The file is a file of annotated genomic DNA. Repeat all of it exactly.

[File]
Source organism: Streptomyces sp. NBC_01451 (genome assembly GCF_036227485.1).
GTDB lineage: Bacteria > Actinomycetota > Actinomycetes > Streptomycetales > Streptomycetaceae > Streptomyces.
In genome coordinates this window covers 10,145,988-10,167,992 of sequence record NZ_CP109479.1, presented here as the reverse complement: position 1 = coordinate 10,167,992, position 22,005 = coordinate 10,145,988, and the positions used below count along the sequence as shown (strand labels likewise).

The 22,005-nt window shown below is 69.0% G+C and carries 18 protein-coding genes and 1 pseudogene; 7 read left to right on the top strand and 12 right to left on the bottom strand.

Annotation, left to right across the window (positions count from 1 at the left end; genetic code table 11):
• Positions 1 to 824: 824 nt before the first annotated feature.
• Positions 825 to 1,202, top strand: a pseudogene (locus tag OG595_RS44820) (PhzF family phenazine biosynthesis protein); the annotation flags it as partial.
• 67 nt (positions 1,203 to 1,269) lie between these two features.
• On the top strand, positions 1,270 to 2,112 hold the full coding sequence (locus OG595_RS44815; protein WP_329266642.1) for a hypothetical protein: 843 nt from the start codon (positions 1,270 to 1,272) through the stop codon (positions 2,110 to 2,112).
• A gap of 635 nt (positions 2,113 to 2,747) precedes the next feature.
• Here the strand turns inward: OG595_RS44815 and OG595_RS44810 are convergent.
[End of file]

Source organism: Streptomyces sp. NBC_01451 (genome assembly GCF_036227485.1).
GTDB lineage: Bacteria > Actinomycetota > Actinomycetes > Streptomycetales > Streptomycetaceae > Streptomyces.
In genome coordinates this window covers 10,145,988-10,167,992 of sequence record NZ_CP109479.1, presented here as the reverse complement: position 1 = coordinate 10,167,992, position 22,005 = coordinate 10,145,988, and the positions used below count along the sequence as shown (strand labels likewise).

The 22,005-nt window shown below is 69.0% G+C and carries 18 protein-coding genes and 1 pseudogene; 7 read left to right on the top strand and 12 right to left on the bottom strand.

Annotation, left to right across the window (positions count from 1 at the left end; genetic code table 11):
• Positions 1 to 824: 824 nt before the first annotated feature.
• Positions 825 to 1,202, top strand: a pseudogene (locus tag OG595_RS44820) (PhzF family phenazine biosynthesis protein); the annotation flags it as partial.
• 67 nt (positions 1,203 to 1,269) lie between these two features.
• On the top strand, positions 1,270 to 2,112 hold the full coding sequence (locus OG595_RS44815; protein WP_329266642.1) for a hypothetical protein: 843 nt from the start codon (positions 1,270 to 1,272) through the stop codon (positions 2,110 to 2,112).
• A gap of 635 nt (positions 2,113 to 2,747) precedes the next feature.
• Here the strand turns inward: OG595_RS44815 and OG595_RS44810 are convergent.